The landay—literally translated as “the short one”—is a form of oral poetry that consists of two verses of lines of nine and 13 syllables respectively. Sayd Bahodine Majrouh, a recognized poet from Afghanistan, shares in his book, Songs of Love and War, a set of landays from anonymous women in Afghanistan during the Soviet occupation.
The tone is often somber, pensive and raw in emotion. They are coined when village girls get water from a spring, at wedding celebrations, or while caring for children. With a rhythm easy to commit to memory, the landays, as Majrouh argues, speak of love, honor, and death.
The women draw inspiration from the physical earth around them. Many landays in the book are about patriotic combat and lament of being an exile during wartime:
“My beloved, my sun, rise above the horizon and obliterate my nights of exile. The darkness of solitude cloaks me from all sides.”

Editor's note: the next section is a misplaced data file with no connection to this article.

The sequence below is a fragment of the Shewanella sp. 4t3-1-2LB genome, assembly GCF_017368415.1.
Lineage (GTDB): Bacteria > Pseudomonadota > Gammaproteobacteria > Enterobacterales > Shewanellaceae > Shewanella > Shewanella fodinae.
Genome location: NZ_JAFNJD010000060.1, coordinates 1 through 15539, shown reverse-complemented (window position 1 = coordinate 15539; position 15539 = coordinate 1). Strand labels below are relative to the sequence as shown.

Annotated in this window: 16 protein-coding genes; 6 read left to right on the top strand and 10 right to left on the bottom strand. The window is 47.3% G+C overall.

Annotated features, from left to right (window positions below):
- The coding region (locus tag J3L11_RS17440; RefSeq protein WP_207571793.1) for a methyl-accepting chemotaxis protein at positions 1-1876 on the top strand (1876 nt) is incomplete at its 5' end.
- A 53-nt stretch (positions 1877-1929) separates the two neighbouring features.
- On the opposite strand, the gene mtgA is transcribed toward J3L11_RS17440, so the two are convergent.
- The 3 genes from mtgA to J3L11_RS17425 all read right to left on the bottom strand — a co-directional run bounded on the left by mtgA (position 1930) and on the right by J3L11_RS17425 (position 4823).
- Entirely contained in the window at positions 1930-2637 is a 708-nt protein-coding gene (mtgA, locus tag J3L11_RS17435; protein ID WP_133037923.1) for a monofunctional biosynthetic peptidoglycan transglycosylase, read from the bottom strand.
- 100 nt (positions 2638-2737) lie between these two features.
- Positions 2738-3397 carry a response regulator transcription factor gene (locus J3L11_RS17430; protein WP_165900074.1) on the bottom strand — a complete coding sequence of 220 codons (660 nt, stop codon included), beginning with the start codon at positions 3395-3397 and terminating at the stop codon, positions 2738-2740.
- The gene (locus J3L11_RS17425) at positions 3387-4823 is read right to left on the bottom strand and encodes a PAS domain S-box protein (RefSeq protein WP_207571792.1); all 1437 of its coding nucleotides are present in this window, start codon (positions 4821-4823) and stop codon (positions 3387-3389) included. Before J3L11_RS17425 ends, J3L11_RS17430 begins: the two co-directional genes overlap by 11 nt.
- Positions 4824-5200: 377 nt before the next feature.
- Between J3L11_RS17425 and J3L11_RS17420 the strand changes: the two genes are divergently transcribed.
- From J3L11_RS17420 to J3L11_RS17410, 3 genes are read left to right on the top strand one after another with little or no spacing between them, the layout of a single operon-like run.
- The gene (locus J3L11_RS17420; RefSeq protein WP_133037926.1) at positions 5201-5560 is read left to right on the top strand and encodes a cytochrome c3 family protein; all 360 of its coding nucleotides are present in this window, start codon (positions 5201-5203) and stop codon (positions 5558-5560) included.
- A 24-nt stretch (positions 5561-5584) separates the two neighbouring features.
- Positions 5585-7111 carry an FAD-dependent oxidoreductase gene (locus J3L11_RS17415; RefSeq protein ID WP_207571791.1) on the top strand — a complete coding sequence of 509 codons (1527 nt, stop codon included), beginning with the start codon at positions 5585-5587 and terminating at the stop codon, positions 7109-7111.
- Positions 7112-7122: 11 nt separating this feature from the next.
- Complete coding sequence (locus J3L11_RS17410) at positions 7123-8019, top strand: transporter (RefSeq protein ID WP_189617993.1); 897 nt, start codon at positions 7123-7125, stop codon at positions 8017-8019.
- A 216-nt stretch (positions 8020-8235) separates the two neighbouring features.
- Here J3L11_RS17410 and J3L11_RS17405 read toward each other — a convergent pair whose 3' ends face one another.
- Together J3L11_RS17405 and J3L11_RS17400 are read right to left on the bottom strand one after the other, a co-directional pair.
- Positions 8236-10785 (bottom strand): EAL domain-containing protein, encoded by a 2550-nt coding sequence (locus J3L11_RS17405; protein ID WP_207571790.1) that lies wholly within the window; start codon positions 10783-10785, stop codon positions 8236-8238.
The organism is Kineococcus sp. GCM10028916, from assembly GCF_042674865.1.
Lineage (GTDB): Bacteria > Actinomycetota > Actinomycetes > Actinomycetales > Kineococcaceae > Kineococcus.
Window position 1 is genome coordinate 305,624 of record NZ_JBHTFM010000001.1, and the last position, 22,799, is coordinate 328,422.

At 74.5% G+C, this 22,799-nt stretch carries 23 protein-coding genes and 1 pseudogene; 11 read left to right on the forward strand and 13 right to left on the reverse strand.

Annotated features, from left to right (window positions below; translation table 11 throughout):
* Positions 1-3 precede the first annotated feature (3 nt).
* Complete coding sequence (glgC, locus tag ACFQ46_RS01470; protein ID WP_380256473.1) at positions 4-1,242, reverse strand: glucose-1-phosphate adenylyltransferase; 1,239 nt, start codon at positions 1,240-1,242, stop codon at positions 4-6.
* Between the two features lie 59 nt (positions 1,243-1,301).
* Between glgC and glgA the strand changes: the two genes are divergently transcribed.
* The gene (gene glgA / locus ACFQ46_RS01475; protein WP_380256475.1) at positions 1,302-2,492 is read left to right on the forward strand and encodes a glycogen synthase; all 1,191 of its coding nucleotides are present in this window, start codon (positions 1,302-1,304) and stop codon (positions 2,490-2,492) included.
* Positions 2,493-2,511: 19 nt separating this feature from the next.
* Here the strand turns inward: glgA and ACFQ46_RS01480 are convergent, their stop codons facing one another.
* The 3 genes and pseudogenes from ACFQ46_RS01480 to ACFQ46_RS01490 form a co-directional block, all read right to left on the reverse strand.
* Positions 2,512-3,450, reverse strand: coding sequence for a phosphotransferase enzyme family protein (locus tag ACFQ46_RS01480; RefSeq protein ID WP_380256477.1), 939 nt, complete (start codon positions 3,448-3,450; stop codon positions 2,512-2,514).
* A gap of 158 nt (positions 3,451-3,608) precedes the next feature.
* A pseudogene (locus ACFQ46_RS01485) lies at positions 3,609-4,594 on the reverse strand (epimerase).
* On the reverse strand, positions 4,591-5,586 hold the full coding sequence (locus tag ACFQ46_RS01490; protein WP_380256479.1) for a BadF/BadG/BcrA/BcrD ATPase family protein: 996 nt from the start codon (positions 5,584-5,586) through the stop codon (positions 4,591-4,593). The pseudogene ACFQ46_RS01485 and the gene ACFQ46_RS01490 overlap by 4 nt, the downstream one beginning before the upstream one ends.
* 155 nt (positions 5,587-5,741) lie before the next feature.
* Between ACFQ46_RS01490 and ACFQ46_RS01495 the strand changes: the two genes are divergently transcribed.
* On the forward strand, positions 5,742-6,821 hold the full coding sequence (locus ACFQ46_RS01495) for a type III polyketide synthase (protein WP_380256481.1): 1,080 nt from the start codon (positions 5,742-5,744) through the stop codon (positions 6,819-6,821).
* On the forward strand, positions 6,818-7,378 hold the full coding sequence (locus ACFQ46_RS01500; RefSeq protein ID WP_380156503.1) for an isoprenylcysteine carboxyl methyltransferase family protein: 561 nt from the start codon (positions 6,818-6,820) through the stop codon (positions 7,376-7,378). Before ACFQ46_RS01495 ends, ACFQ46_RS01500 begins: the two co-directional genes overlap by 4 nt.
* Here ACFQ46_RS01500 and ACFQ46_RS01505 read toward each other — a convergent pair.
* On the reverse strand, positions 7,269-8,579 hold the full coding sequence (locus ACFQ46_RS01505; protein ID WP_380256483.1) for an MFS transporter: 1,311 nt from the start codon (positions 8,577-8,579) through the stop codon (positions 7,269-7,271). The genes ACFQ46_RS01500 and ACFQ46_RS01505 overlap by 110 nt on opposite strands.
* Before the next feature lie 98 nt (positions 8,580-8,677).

Afghanistan is composed of as many as 14 ethnic groups, with Pashtuns comprising about 40 percent of the total population. Each ethnic group differs in language, appearance, and even literary tradition. Translated by Sayd Bahodine Majrouh from Pashto into French and into English by Marjolijn de Jager, Songs of Love and War seeks to highlight the poetry of Pashtun women.
Pashtuns are a strongly patriarchal tribal society in which women are traditionally under strict control by male members of the family based on a Pashtun honor code. Majrouh writes: “In her innermost self the Pashtun woman is indignant and skeptical, feeding her rebellion.”
The poems are her expression of longing, courage, and resistance to tyranny. A large portion of poems in the book is on the topic of love.
“Love is a grave mistake, punishable by death,” writes Majrouh, making it clear that landays are a cry of separation from the lover due to social restrictions. “My beloved, come and sit a moment close to me/Life quickly turns into the dusk of a fleeting winter evening.”